If the road up from north via the Puymorens to this high-plateau is tough. To go east, you have to undergo the long decent down to Villefranche-de-Conflent. This is a driving test under most conditions. Safely steering a 3.5 ton motorhome with dodgy brakes certainly “kept me on my toes”.

Ur, Err …… no, that’s not me lost for words, but just two of the mad names of the towns we passed by on our way to the aire at Vinça.

Toodle Pip for now

D&L

Canal du Midi

If you’ve seen Rick Stein’s ‘A French Odyssey’ you’ll remember he travelled down the combined Canal du Midi and the Canal de Garonne in his much acclaimed TV series.

He created some great looking dishes using a wealth of fresh local produce, prepared on-board various vessels as he cruised down the canal or stopped off to enjoy local food at any one of the nearby restaurants. Basking in what appeared to the idyllic south of France climate.

The canal just behind our aire

Our travelling hotel has brought us to Castelnaudary on the Canal du Midi. After the excesses of skiing we’ve now tightened our budget, so there’s less dining out and more dining in. I’m eating salad (which is unheard of) especially nice with goats cheese on toasted french bread. When we’re on hook up Lesley is still experimenting but making some great stuff in the Remoska. And although I’m biased the chef’s also much, much better looking than Mr Stein…..!

Running from the city of Toulouse down to the Mediterranean port of Sète, the Canal du Midi is considered an extraordinary 17th century feat of engineering and has been a Unesco World Heritage Site since 1996.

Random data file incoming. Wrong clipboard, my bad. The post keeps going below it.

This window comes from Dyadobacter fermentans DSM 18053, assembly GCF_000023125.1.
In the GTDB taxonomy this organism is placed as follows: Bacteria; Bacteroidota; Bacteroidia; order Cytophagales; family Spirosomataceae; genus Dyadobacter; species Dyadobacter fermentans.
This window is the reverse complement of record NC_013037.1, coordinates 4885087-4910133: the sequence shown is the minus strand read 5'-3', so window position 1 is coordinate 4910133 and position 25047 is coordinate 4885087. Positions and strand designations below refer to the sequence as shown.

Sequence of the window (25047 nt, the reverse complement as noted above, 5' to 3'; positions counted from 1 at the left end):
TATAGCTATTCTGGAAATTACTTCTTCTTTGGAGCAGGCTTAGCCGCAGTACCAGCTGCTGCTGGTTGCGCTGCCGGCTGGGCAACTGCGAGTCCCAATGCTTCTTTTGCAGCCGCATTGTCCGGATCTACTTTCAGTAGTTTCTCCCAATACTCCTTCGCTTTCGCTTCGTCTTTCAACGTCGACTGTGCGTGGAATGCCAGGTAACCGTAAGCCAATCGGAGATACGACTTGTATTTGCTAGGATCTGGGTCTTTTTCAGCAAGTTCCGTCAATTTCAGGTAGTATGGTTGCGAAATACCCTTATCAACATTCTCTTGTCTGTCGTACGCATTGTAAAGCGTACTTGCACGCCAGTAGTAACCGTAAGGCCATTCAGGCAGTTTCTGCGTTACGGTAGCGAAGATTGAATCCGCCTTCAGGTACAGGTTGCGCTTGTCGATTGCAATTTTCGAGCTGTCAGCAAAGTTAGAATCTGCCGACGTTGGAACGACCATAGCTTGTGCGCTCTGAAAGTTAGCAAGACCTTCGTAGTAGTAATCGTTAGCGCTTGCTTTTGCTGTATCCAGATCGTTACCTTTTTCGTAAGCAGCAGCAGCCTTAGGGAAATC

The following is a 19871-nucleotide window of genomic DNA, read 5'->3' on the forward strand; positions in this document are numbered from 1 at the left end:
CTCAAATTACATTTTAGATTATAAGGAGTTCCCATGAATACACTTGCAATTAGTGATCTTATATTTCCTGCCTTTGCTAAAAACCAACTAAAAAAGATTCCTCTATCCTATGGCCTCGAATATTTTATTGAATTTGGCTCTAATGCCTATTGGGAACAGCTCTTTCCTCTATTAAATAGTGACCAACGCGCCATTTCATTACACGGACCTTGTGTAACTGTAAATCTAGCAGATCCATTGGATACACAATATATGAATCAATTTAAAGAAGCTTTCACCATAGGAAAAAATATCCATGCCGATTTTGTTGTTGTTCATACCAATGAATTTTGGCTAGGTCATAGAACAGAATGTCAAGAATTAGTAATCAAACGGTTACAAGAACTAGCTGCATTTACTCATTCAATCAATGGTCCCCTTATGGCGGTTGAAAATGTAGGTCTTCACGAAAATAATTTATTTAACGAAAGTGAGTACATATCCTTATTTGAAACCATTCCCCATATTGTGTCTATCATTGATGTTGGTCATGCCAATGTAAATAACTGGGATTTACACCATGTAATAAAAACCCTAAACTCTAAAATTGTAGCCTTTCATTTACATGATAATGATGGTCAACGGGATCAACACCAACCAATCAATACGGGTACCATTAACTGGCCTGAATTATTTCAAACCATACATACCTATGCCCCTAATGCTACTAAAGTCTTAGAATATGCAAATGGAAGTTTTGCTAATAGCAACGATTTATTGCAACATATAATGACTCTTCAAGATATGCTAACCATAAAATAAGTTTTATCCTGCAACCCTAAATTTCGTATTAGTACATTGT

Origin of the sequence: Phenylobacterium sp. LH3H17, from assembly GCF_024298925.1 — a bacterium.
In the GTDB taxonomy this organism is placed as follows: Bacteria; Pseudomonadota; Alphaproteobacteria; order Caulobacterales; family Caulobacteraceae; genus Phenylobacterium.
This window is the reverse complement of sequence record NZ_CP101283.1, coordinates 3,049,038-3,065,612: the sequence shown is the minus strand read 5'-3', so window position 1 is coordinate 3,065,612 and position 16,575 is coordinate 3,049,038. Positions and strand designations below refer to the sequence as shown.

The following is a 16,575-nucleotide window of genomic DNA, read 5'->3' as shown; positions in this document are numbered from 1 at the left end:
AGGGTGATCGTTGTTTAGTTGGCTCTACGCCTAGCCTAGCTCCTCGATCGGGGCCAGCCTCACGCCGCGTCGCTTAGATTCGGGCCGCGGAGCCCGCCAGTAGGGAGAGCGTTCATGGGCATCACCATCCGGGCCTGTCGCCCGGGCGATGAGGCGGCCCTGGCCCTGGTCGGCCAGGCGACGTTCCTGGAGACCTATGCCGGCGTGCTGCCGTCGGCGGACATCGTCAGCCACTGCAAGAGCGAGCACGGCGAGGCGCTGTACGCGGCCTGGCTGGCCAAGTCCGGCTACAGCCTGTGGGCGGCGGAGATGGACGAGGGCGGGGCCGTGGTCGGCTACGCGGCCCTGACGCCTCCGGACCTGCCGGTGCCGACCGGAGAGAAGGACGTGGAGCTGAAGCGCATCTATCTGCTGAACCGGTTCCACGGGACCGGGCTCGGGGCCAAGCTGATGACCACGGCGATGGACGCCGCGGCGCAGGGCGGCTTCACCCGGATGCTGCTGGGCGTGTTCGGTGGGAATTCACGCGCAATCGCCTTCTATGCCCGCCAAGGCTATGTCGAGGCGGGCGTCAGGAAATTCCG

The idea of building a waterway joining the Atlantic to the Med was voiced by the Romans, but it took one of Louis XIV’s tax inspectors to realise it.

Pierre-Paul Riquet, who designed and built the Canal du Midi, was a local farmer with intimate knowledge of the rivers of southwestern France, in particular the Montage Noire (Black Mountain) and its abundant springs.

Riquet ‘s main brainwave was to get over the lack of any major nearby river by creating a huge dam and artificial reservoir, the Bassin de St Ferréol and a two-way feeder canal.

Originally Riquet had not planned for the canal to go through Castelnaudary however the town’s councillors – showing more vision than those in Carcassonne – paying the sum of 30,000 ‘livres’ to have the canal flow beneath their town walls and have the basin built in, this caused Castelnaudary to develop substantially in the 18th century.

The Grand Bassin

The Grand Bassin is a large man-made lake and is reputed to be big as Carcassonne’s walled city. But the Bassin is exposed to every single wind that blows and the day we were there it was blowing an absolute hooley! The Cers and the Autan winds were/are a real hindrance to manoeuvring boats and before a breakwater was constructed, when it properly blew, real havoc could be caused so that men and horses would be frequently blown into the water.

On this exposed position this windmill whizzed round at 1 revolution per second

The building of the canal gave a significant boost to the flour mills transporting grain and flour and combined with the strength of the Cers or Autan winds, the 32 windmills were no doubt very productive.